Ilona Wojdylo has endured a slew of traditional treatments for breast and spinal cancer over the years, with limited success.
After shedding 50 of her 150 pounds and suffering worsening posture, now with Stage 4 spinal cancer and little hope for treatment in Canada, the 47-year-old Windsor woman will soon try a controversial route that more and more people believe in: alternative medicine.
She will head for three weeks to a health facility in Mexico that offers a long list of treatments allowed in Canada only as complementary, not as replacement, for traditional chemotherapy and radiation. Still, many people swear by the less-intrusive-but-less-proven approach.
“I’m very excited,” Wojdylo said. “I’m sick and tired of being sick. I cannot wait to leave.”
She will spend three weeks at the CHIPSA Hospital in Tijuana, from May 15 to June 6, thanks to a GoFundMe campaign that raised $26,000-plus in three weeks, suggesting that a lot of people support alternative medicine.
But the treatment is expensive: $38,000, not including travel costs. So she still has a ways to go to cover the tab. Nevertheless, it costs less than it might in Canada and the U.S. — and she’s encouraged by the support so far.
“I’m so emotional,” Wojdylo said. “I was a basket case for a week. I was bawling. I couldn’t believe how nice people are.”
Besides friends and family, Wojdylo has received support from complete strangers, including from across North America and as far away as Australia.
She has heard from seven people around the world who say CHIPSA helped saved their lives.
So after undergoing traditional treatment here that included chemotherapy, radiation and tamoxifen — all of which made her sick, lose her hair, and feel tired — she will try a smorgasbord of treatment in Mexico.
Some are more accepted than others, such as immunotherapy.
“In the last few decades immunotherapy has become an important part of treating some types of cancer,” reads the American Cancer Society website. “Newer types of immune treatments are now being studied, and they’ll impact how we treat cancer in the future.”
She will also receive insulin potentiation therapy, where insulin helps target cancer cells in what some call low-dose chemotherapy. Invented in 1932, it’s still considered experimental, though a number of facilities claim positive results.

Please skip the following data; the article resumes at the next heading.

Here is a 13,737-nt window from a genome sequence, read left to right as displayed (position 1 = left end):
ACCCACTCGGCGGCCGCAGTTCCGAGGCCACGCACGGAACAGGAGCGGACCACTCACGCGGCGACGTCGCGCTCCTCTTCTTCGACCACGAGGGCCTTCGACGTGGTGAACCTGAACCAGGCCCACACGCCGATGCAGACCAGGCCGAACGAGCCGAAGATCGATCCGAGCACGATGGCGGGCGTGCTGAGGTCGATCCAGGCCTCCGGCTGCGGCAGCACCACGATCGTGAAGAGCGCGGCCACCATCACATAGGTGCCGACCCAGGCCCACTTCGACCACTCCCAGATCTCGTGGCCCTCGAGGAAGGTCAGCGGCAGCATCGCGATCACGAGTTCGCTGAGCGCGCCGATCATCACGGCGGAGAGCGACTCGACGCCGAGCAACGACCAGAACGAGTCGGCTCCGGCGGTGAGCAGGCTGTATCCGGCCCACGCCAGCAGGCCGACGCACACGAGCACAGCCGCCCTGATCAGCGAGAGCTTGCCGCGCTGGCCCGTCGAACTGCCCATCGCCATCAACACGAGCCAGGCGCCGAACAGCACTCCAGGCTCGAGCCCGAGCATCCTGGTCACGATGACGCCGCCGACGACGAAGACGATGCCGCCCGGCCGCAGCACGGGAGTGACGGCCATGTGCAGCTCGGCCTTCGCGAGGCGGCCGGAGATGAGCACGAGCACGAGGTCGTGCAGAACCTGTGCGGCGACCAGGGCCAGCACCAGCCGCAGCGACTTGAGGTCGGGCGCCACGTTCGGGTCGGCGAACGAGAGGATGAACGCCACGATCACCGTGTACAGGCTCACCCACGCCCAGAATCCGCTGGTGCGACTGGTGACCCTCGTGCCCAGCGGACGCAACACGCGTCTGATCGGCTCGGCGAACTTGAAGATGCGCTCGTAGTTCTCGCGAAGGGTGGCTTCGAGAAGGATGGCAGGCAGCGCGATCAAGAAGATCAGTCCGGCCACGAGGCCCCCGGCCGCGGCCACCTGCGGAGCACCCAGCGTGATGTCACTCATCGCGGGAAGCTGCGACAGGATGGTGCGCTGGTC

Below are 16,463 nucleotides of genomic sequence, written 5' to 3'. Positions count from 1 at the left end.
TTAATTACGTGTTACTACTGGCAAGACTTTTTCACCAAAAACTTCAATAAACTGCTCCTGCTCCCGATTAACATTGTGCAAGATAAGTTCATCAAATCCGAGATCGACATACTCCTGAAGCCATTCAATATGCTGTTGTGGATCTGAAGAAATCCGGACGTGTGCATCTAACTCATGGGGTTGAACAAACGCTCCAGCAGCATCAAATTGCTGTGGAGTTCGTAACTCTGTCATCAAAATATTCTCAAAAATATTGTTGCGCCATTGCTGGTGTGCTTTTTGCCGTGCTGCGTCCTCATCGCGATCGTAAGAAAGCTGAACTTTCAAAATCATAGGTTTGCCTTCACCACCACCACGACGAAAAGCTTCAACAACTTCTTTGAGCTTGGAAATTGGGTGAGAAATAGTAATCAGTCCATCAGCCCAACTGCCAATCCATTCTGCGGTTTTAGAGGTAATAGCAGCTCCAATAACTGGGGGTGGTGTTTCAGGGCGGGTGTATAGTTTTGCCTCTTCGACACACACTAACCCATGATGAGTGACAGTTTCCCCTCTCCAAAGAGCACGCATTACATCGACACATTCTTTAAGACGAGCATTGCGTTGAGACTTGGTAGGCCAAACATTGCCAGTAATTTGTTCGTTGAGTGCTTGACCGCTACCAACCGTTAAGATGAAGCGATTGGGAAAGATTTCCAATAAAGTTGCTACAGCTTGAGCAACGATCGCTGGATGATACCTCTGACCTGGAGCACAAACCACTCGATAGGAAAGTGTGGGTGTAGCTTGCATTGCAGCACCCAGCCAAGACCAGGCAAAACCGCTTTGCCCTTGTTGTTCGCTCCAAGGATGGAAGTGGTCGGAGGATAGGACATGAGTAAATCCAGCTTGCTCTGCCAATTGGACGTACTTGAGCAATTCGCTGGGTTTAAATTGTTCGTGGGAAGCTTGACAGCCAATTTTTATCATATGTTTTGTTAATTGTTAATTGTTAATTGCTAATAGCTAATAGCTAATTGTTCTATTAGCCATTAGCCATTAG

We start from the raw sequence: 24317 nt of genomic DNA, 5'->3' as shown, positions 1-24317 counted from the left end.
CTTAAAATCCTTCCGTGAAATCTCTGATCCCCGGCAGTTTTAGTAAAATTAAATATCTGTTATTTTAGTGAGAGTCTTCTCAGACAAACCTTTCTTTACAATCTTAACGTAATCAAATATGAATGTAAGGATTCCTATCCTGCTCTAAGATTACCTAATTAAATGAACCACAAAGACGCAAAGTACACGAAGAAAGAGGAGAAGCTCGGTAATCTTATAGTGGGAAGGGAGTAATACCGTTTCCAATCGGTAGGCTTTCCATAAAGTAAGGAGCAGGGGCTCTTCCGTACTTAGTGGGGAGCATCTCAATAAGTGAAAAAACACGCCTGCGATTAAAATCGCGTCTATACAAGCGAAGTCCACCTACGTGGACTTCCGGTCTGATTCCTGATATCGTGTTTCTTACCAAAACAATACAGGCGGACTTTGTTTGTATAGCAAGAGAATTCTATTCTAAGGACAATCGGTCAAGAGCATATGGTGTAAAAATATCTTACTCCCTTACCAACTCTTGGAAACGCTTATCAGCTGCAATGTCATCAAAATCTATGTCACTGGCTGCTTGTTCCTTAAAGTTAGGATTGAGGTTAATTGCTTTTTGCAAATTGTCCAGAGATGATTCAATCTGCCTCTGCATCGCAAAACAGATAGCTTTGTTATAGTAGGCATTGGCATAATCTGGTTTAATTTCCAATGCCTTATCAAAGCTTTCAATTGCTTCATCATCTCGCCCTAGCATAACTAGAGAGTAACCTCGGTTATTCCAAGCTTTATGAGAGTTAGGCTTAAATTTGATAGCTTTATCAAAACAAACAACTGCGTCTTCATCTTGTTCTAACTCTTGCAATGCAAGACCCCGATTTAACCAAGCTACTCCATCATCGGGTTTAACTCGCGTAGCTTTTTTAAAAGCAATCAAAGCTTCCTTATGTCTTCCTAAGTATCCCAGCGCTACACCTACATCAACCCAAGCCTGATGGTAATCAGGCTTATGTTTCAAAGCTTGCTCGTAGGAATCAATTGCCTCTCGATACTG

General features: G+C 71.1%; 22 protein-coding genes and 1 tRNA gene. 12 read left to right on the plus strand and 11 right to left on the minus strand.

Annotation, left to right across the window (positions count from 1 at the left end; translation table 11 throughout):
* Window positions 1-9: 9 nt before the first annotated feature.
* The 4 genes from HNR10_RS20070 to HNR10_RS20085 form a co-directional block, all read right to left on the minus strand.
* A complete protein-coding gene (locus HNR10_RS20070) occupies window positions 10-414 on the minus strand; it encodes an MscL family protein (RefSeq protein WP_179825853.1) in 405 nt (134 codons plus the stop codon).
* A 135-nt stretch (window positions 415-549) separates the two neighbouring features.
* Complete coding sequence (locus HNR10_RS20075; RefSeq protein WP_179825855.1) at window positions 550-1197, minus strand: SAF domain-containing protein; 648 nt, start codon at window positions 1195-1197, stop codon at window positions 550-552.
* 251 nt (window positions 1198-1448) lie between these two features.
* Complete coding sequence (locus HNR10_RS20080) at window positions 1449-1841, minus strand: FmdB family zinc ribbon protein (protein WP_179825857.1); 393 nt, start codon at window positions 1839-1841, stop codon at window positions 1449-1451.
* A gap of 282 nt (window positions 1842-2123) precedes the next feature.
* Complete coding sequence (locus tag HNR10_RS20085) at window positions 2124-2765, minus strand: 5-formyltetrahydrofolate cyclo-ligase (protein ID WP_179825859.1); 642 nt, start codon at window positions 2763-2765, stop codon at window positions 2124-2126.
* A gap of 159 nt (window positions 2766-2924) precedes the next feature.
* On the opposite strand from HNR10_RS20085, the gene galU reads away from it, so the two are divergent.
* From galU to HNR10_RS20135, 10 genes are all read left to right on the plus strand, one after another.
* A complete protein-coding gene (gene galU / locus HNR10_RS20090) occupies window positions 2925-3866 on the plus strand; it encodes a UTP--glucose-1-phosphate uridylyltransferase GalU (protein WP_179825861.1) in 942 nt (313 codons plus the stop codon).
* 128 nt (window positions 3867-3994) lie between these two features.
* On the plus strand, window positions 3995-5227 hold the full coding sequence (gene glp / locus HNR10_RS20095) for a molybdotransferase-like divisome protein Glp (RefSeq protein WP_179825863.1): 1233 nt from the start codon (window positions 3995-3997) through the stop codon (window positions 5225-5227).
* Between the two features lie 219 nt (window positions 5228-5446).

Wojdylo will also undergo vitamin C and K3 treatment. She’ll also try hyperbaric oxygen treatment, and thermotherapy (high-temperature treatment), both of which reportedly kill cancer cells, and even coffee enemas, which are said to remove toxins from the system. Plus, she will experience a lifestyle change, including with a daily mixture of raw juices, and will learn to cook healthy foods.
Finally, the facility offers relaxation techniques, such as yoga and art therapy, and a pool — not to mention Mexican sun.
From an established Canadian perspective, however, these therapies remain largely unproven.
“The big problem is the evidence,” said Dr. Caroline Hamm, an oncologist at Windsor Regional Hospital. “We have evidence around everything we say at the hospital. But if you go down to Mexico, there’s no one overseeing this, saying, ‘What are the trials? What are the benefits? What is the likelihood of response?’
“They can say whatever they want. So maybe it could work. But there’s no proof it’s going to be beneficial.”
Hamm said patients considering alternative medicine should consider everything, including success rates and finances — since such treatment is not covered by Canadian medicare.
“People grab on to ideas, and I so understand it,” said Hamm, who worries about possible false hope. “Nobody wants to die. I just think it’s important that people understand all the ramifications. I don’t know that I have heard anything clear that I would trust coming out of some of the clinics in Mexico.”